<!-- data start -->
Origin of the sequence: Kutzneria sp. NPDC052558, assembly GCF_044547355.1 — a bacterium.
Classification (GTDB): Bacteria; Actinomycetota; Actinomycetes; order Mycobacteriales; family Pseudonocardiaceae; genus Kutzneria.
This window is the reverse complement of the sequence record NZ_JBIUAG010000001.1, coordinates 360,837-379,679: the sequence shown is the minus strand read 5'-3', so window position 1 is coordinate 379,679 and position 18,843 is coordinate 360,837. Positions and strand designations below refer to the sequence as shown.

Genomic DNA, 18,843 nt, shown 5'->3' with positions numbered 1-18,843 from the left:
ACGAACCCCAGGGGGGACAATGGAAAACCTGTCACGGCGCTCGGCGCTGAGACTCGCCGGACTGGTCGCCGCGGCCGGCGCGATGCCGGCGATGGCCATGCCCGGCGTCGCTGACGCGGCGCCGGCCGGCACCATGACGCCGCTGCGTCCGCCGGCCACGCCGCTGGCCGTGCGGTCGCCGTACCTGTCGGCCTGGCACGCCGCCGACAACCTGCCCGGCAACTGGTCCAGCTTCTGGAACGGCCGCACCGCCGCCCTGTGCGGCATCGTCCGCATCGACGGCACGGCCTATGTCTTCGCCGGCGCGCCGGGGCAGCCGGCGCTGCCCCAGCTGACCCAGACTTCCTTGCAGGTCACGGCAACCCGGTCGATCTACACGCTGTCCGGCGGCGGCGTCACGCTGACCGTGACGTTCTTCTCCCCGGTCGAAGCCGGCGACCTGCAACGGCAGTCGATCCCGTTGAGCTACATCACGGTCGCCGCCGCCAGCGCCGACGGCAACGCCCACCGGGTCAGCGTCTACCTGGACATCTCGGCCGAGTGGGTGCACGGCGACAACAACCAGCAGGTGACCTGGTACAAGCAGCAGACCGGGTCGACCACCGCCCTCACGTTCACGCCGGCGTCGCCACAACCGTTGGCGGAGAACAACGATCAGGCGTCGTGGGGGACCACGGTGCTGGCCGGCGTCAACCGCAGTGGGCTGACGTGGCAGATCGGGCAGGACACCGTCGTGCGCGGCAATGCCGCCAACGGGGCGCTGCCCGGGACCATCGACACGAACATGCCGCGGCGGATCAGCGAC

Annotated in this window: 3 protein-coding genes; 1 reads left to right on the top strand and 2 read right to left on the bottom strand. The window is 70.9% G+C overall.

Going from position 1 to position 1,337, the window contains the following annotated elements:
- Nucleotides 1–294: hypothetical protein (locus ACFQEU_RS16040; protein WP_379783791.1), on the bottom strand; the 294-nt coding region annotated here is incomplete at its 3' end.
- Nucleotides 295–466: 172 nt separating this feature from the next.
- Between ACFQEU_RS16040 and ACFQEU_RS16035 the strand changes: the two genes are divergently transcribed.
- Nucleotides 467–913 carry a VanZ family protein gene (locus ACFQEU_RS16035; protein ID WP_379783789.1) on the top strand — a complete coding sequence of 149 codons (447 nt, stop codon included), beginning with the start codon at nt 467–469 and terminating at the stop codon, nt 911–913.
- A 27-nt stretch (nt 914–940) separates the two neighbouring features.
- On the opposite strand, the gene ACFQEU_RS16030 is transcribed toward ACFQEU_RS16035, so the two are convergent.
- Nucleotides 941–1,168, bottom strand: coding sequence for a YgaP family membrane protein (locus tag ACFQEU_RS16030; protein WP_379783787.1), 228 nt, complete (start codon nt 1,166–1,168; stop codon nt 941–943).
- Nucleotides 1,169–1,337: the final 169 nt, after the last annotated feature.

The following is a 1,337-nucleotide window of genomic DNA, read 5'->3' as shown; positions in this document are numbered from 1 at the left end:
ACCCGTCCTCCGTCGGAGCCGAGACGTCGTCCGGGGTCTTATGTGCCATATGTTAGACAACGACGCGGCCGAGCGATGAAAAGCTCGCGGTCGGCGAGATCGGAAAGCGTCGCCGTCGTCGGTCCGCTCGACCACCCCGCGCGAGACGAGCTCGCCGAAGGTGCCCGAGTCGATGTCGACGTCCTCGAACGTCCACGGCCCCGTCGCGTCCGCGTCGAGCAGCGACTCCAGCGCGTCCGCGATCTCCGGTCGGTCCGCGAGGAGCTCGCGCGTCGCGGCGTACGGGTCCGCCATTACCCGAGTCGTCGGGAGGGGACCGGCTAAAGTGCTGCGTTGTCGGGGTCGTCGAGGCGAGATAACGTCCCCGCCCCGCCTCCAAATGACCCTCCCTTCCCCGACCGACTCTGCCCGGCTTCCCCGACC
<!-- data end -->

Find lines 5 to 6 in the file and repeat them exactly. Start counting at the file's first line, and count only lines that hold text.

ACGAACCCCAGGGGGGACAATGGAAAACCTGTCACGGCGCTCGGCGCTGAGACTCGCCGGACTGGTCGCCGCGGCCGGCGCGATGCCGGCGATGGCCATGCCCGGCGTCGCTGACGCGGCGCCGGCCGGCACCATGACGCCGCTGCGTCCGCCGGCCACGCCGCTGGCCGTGCGGTCGCCGTACCTGTCGGCCTGGCACGCCGCCGACAACCTGCCCGGCAACTGGTCCAGCTTCTGGAACGGCCGCACCGCCGCCCTGTGCGGCATCGTCCGCATCGACGGCACGGCCTATGTCTTCGCCGGCGCGCCGGGGCAGCCGGCGCTGCCCCAGCTGACCCAGACTTCCTTGCAGGTCACGGCAACCCGGTCGATCTACACGCTGTCCGGCGGCGGCGTCACGCTGACCGTGACGTTCTTCTCCCCGGTCGAAGCCGGCGACCTGCAACGGCAGTCGATCCCGTTGAGCTACATCACGGTCGCCGCCGCCAGCGCCGACGGCAACGCCCACCGGGTCAGCGTCTACCTGGACATCTCGGCCGAGTGGGTGCACGGCGACAACAACCAGCAGGTGACCTGGTACAAGCAGCAGACCGGGTCGACCACCGCCCTCACGTTCACGCCGGCGTCGCCACAACCGTTGGCGGAGAACAACGATCAGGCGTCGTGGGGGACCACGGTGCTGGCCGGCGTCAACCGCAGTGGGCTGACGTGGCAGATCGGGCAGGACACCGTCGTGCGCGGCAATGCCGCCAACGGGGCGCTGCCCGGGACCATCGACACGAACATGCCGCGGCGGATCAGCGAC

Annotated in this window: 3 protein-coding genes; 1 reads left to right on the top strand and 2 read right to left on the bottom strand. The window is 70.9% G+C overall.